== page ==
- The Washington Times - Monday, June 5, 2006

Port for slavery

An enthusiastic Bill Cosby was one of several familiar faces from the black community who filled the Warner Theater on Saturday night for the U.S. National Slavery Museum’s premiere fundraising event.

The 100,000-plus-square-foot museum, when completed over the next two years on 39 acres of Rappahannock riverfront in Fredericksburg, Va., will become the nation’s first museum to tell the full story of American slavery.

Besides myriad exhibits, the privately run museum will support a full-scale replica of a slave ship, a library and archives, 450-seat theater and a commemorative wall and walkway to honor blacks who made significant contributions to this country but never received recognition.

Addressing the Warner crowd was former Virginia governor-turned-Richmond Mayor L. Douglas Wilder, a grandson of slaves who came up with the idea for a museum during a 1993 trip to Gabon, where he spoke to the second African/African AmericanSummit. He now chairs the museum’s board of directors.

Only through greater knowledge and understanding of the history of slavery, Mr. Wilder believes, can America “become free of its legacy.”

Party against slavery

Two significant anniversaries, normally observed two days apart this month, have been combined by the National Black Republican Association (NBRA), headquartered near the U.S. Capitol.

While celebrating the 150th anniversary of the first Republican National Convention, held on June 17, 1856, the NBRA is encouraging state and county Republican Party organizations to also “publicize the facts that the Republican Party freed the slaves and that ‘Juneteenth’ — June 19th — is a celebration of this Republican Party victory.”

Juneteenth, celebrated in many black communities, signifies the date the last slaves in Galveston, Texas, got word that President Lincoln signed the Emancipation Proclamation.

The first Republican Party convention (mainly northern Whigs and anti-slavery Democrats) was held in Philadelphia, although their first Republican presidential nominee, John C. Fremont, an explorer, outdoorsman, and former senator from the new state of California, lost the election to “the pro-slavery Democrat,” James Buchanan, states the NBRA.

Historians say it was with this election that the Democrats got tagged a “Southern party,” remaining so through the next century.

But four years later, in 1860, Lincoln was elected as the first Republican Party president, taking office in 1861.

Go, Gonzaga

We ducked this past weekend into the Washington Jesuit Academy, a unique private school where tuition is provided free to boys from “at-risk” backgrounds, to hear Georgetown University men’s basketball coach John Thompson III deliver the academy’s second commencement address.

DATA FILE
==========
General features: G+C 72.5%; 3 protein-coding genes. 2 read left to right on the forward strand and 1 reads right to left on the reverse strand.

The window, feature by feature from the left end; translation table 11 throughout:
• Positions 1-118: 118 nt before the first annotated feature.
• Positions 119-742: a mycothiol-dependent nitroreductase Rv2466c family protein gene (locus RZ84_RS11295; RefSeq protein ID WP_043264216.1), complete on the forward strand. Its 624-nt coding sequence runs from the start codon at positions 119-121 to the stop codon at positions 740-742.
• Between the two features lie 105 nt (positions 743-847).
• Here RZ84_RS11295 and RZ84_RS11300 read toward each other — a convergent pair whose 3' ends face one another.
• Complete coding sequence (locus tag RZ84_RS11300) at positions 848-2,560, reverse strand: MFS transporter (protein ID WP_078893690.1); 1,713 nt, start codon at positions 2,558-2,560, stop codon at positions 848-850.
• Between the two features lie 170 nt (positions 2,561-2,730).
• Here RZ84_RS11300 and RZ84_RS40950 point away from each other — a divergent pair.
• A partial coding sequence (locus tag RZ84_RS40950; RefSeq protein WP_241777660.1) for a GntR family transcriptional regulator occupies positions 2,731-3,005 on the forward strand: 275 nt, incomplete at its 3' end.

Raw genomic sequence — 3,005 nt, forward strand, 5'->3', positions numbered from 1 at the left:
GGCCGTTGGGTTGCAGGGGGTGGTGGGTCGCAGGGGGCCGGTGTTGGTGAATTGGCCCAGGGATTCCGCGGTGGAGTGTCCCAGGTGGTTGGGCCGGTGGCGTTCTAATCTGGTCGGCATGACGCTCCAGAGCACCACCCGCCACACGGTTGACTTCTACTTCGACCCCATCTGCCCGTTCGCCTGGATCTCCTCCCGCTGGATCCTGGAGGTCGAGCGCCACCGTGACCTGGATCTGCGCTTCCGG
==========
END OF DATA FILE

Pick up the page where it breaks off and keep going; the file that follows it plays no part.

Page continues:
The school, which employs a highly structured academic program, was established by the area’s three educational institutions run by the Jesuit order of Catholic priests: Gonzaga College High School (from which Mr. Thompson graduated), Georgetown Prep and Georgetown.

Ninety-four percent of all the academy’s students are black, and 83 percent are non-Catholic. Almost 85 percent are raised in single-parent families, 28 percent have had no contact with their fathers for 10 or more years, and more than 10 percent have an incarcerated parent.

It is one of 56 such “nativity model” schools in the United States, which have an 87 percent success rate of sending graduates on to high school and college.

In his remarks, Mr. Thompson complimented the 19 graduates on their accomplishments, saying it “wasn’t always easy or fun, but when things became difficult, you didn’t pack it in.” Still, he warned that bigger challenges lie ahead.

“Four years from now, I want to see you guys graduating from high school. And four years after that, I want to see you graduating from college,” he said.

At one point, Mr. Thompson called out to two academy graduates who are enrolling this fall at Gonzaga. He left the lectern, walked across the stage, and pointedly shook hands with Saul Gonzalez and Kelvin Ventura. Returning to the microphone, the coach explained the personal recognition by saying, “Some high schools are just better than others.”

John McCaslin, whose column is nationally syndicated, can be reached at 202/636-3284 or jmccaslin@washingtontimes.com.

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